Lovers of chamber music have good reason to raise a cheer on March 31, which marks the 282nd birthday of composer Franz Joseph Haydn (1732–1809), who is often referred to as the "Father of the String Quartet." Over the course of his life, he composed sixty-eight quartets, through which he established the form's structural and musical hallmarks. As Haydn wrote his last set of quartets (Op. 77) in 1799, Ludwig van Beethoven was just embarking on his own defining work as a quartet composer. It is tantalizing to speculate whether Haydn and Beethoven were aware of each other's latest work in this annus mirabilis of the genre.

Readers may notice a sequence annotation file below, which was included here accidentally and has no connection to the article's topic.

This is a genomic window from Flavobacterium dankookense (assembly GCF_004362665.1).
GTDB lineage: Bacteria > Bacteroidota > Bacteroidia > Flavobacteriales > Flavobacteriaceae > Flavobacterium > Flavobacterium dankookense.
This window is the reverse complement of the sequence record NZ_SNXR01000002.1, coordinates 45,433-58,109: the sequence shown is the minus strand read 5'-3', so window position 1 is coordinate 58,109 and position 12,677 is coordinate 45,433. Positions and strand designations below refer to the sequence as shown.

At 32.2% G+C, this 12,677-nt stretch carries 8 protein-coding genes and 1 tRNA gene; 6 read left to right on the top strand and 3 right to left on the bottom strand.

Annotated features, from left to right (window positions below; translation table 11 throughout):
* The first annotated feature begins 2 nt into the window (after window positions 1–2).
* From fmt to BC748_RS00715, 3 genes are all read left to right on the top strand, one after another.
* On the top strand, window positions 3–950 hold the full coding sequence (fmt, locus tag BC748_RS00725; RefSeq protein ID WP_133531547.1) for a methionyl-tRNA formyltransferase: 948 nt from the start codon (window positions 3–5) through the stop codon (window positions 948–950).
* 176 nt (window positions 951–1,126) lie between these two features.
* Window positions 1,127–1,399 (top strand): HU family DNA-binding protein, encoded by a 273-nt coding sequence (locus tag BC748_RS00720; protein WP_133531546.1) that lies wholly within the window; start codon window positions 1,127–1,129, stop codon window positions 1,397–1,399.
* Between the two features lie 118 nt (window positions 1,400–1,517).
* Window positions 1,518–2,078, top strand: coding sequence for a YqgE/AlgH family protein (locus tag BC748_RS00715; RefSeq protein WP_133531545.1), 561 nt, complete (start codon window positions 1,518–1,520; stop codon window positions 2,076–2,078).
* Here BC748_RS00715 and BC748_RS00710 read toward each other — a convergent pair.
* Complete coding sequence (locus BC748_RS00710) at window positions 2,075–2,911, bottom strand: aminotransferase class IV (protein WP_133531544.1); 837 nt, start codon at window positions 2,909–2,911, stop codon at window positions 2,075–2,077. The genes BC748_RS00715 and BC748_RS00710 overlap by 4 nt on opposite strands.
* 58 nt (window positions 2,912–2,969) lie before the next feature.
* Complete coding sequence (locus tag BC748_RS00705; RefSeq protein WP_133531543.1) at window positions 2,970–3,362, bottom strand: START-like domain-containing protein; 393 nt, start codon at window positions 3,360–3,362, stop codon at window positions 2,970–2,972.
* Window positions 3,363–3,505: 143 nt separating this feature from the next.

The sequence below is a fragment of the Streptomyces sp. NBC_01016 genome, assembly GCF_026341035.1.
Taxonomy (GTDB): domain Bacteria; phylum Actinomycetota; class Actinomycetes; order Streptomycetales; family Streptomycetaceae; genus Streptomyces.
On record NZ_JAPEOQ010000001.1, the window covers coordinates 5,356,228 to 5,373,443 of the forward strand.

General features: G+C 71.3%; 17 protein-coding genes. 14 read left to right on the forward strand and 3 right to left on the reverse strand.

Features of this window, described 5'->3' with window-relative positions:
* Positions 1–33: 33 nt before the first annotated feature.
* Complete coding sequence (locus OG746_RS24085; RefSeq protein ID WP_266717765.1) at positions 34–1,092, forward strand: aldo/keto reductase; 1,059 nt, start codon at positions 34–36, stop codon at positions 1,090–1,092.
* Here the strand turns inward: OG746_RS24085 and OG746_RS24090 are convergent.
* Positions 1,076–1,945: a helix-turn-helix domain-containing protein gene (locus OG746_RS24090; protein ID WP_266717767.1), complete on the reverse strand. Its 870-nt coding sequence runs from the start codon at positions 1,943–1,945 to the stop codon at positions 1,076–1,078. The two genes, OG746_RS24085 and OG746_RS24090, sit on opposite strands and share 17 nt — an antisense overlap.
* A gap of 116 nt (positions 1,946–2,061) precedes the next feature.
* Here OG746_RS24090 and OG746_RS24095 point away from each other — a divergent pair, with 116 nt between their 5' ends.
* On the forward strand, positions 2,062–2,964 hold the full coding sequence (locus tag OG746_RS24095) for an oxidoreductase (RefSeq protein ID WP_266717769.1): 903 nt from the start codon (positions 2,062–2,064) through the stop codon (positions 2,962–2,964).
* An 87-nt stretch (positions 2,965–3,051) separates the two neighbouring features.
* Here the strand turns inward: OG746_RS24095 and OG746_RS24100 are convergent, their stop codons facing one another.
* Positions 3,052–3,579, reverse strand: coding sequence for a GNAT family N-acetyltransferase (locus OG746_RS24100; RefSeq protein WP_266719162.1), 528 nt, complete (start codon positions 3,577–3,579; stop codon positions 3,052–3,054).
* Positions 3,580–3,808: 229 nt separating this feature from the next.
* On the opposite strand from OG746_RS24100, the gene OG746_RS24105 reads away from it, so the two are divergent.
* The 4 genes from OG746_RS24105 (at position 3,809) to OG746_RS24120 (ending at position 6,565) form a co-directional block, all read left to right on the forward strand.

To celebrate Papa Haydn's birthday, the finale of Haydn's String Quartet in G major, Op. 77, No. 1, is performed here by the American String Quartet, played using three instruments from the Museum's collection:
Peter Winograd, violin: Antonio Stradivari, "The Antonius," 1711 (34.86.1 a)
Laurie Carney, violin: Antonio Stradivari, "The Francesca," 1694 (34.86.2 a)
Daniel Avshalamov, viola
Wolfram Koessel, cello: Jean Baptiste Vuillaume, Violoncello, mid-19th century (1984.114.1)